10 February 1919 diary of Dr John Stewart Muir (1845-1938) of Selkirk

So far as a winter day can be ‘glorious’ this certainly was. Keen frost: unclouded sky perfect calm: dry atmosphere. Poor old Murdoch very weak. D. [Dr David Graham] curetted1 the girl Mathieson from Faldonside at Hopes, Bridge Street. I gave Chlor[oform]. Then I walked via Kirkwynd to Briarbank + Greenhead. It was most enjoyable + I sat for a while on one of the benches on the hill + enjoyed the sunshine while Keltie [dog] hunted field mice among the heather. Letter from Barbara2. Baptie a little better + able to sit up3. Johnstone, Greenhead, has bought Bow’s house at Ashybank4.

1 Assume ‘dilation and curettage’ or D&C, a gynaecological procedure in use from the late 19th Century

2 Andrina Barbara Henderson ‘Barbara’ Roberts, later Thwigg (1902-1996); Dr Muir’s granddaughter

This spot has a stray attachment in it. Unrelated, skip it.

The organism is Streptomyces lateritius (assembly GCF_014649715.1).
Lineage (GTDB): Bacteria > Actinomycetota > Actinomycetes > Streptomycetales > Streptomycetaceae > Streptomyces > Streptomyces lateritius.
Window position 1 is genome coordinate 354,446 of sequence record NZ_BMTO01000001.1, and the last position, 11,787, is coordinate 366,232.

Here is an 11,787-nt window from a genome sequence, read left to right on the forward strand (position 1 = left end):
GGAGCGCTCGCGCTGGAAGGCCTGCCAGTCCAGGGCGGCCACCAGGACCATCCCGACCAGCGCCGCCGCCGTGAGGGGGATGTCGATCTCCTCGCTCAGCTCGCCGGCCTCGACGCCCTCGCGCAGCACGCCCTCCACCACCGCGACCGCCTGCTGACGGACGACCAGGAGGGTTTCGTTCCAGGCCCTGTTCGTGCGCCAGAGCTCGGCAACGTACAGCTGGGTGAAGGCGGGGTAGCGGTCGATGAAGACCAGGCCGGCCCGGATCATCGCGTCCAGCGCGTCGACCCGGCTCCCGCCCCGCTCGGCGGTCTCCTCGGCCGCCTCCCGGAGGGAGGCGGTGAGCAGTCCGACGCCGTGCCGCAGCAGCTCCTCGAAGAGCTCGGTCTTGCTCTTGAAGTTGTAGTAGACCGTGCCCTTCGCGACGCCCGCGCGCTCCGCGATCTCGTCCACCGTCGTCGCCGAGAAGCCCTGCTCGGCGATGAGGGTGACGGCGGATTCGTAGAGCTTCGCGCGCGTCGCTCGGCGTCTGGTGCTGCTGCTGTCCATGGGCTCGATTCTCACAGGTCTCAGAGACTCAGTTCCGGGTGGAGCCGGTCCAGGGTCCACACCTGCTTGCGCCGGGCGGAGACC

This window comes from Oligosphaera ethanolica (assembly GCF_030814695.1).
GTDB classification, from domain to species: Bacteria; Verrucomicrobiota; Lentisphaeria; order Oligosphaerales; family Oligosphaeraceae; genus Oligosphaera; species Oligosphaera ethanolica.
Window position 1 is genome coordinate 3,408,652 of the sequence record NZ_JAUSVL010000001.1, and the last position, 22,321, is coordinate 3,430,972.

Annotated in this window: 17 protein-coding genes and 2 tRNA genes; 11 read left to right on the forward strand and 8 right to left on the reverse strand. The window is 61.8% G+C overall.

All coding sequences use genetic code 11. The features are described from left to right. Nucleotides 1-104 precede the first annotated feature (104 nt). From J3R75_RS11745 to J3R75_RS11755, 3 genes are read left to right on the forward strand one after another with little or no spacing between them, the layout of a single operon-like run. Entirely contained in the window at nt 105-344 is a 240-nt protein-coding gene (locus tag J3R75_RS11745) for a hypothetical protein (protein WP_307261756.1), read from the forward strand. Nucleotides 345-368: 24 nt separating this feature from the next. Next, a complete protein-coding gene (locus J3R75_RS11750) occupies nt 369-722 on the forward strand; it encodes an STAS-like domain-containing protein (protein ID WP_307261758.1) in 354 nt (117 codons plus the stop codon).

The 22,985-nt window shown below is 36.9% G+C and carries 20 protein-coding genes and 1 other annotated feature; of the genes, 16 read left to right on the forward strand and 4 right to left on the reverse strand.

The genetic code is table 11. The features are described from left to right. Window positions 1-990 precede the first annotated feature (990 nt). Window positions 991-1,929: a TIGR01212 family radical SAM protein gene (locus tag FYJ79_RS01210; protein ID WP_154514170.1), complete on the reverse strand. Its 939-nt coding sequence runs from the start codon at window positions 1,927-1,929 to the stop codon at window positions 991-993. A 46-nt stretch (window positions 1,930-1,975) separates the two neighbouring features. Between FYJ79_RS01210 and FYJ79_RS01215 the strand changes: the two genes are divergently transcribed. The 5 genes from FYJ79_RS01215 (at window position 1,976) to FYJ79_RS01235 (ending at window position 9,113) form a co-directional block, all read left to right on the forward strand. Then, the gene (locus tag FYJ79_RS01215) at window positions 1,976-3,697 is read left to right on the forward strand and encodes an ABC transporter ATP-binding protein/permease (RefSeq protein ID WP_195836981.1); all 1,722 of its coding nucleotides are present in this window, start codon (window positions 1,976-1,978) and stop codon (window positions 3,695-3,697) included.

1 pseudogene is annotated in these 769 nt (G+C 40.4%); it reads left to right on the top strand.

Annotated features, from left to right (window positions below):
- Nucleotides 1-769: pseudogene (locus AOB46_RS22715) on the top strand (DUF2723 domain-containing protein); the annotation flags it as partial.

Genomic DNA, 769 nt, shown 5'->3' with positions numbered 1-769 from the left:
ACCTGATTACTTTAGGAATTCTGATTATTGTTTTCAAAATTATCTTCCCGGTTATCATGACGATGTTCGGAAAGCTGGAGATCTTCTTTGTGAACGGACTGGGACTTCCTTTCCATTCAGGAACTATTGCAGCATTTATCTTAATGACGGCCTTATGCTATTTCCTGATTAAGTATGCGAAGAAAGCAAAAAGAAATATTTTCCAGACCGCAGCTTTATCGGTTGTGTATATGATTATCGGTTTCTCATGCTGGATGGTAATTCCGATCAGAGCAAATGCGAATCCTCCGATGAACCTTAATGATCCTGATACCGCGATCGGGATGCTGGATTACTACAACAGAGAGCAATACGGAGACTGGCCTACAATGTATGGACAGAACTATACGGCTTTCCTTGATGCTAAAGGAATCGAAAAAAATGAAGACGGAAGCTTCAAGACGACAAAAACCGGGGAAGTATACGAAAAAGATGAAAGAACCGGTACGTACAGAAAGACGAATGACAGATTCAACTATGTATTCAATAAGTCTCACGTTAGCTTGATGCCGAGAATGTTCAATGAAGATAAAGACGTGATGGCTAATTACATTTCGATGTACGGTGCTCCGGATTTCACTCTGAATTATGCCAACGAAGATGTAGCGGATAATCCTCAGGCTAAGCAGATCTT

3 Thomas Baptie (1860-1929), driver for Dr Muir, his son died 1918 and Thomas had been unwell more recently

4 The editor assumes that this is one the two individuals named William Johnstone, one aged 56, the other 32, living with their respective families at Greenhead [source: Valuation Roll, 1920]

[Source: Scottish Borders Archives & Local History Service SBA/657/22, Dr J S Muir of Selkirk, medical practitioner, journal for 1919]

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Archivist, interests include Dr John Stewart Muir 1845-1938) of Selkirk, general practitioner, and Seton Paul Gordon (1886–1977), naturalist, author and photographer

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